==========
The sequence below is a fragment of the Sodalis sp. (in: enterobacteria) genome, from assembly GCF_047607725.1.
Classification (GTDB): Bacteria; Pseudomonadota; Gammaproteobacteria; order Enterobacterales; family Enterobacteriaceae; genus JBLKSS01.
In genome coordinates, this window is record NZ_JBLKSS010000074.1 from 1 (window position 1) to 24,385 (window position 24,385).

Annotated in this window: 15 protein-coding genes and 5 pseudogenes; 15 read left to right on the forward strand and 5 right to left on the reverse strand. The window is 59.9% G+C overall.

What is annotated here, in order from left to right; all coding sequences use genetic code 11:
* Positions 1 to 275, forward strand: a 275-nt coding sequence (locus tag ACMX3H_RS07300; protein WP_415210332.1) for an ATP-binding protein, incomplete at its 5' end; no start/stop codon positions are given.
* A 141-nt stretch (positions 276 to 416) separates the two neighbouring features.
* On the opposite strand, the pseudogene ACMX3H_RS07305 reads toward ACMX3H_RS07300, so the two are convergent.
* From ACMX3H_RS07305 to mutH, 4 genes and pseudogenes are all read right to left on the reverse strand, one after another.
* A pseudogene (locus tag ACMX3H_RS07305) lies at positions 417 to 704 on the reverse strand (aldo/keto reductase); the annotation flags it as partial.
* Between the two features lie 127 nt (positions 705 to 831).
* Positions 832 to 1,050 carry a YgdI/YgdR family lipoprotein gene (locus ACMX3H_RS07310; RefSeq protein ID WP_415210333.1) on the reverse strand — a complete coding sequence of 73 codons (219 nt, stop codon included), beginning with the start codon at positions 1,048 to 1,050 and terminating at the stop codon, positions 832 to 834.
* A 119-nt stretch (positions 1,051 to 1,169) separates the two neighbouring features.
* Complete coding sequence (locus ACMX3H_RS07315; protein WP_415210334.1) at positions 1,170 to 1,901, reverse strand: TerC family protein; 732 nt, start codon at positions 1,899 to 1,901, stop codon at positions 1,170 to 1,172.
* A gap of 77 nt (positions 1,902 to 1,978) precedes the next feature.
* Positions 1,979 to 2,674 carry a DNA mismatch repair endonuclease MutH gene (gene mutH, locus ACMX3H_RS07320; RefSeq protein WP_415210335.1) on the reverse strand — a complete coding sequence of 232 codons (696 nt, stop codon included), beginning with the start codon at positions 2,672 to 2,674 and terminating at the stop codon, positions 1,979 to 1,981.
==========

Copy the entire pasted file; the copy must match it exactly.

The sequence below is a fragment of the Sodalis sp. (in: enterobacteria) genome, from assembly GCF_047607725.1.
Classification (GTDB): Bacteria; Pseudomonadota; Gammaproteobacteria; order Enterobacterales; family Enterobacteriaceae; genus JBLKSS01.
In genome coordinates, this window is record NZ_JBLKSS010000074.1 from 1 (window position 1) to 24,385 (window position 24,385).

Annotated in this window: 15 protein-coding genes and 5 pseudogenes; 15 read left to right on the forward strand and 5 right to left on the reverse strand. The window is 59.9% G+C overall.

What is annotated here, in order from left to right; all coding sequences use genetic code 11:
* Positions 1 to 275, forward strand: a 275-nt coding sequence (locus tag ACMX3H_RS07300; protein WP_415210332.1) for an ATP-binding protein, incomplete at its 5' end; no start/stop codon positions are given.
* A 141-nt stretch (positions 276 to 416) separates the two neighbouring features.
* On the opposite strand, the pseudogene ACMX3H_RS07305 reads toward ACMX3H_RS07300, so the two are convergent.
* From ACMX3H_RS07305 to mutH, 4 genes and pseudogenes are all read right to left on the reverse strand, one after another.
* A pseudogene (locus tag ACMX3H_RS07305) lies at positions 417 to 704 on the reverse strand (aldo/keto reductase); the annotation flags it as partial.
* Between the two features lie 127 nt (positions 705 to 831).
* Positions 832 to 1,050 carry a YgdI/YgdR family lipoprotein gene (locus ACMX3H_RS07310; RefSeq protein ID WP_415210333.1) on the reverse strand — a complete coding sequence of 73 codons (219 nt, stop codon included), beginning with the start codon at positions 1,048 to 1,050 and terminating at the stop codon, positions 832 to 834.
* A 119-nt stretch (positions 1,051 to 1,169) separates the two neighbouring features.
* Complete coding sequence (locus ACMX3H_RS07315; protein WP_415210334.1) at positions 1,170 to 1,901, reverse strand: TerC family protein; 732 nt, start codon at positions 1,899 to 1,901, stop codon at positions 1,170 to 1,172.
* A gap of 77 nt (positions 1,902 to 1,978) precedes the next feature.
* Positions 1,979 to 2,674 carry a DNA mismatch repair endonuclease MutH gene (gene mutH, locus ACMX3H_RS07320; RefSeq protein WP_415210335.1) on the reverse strand — a complete coding sequence of 232 codons (696 nt, stop codon included), beginning with the start codon at positions 2,672 to 2,674 and terminating at the stop codon, positions 1,979 to 1,981.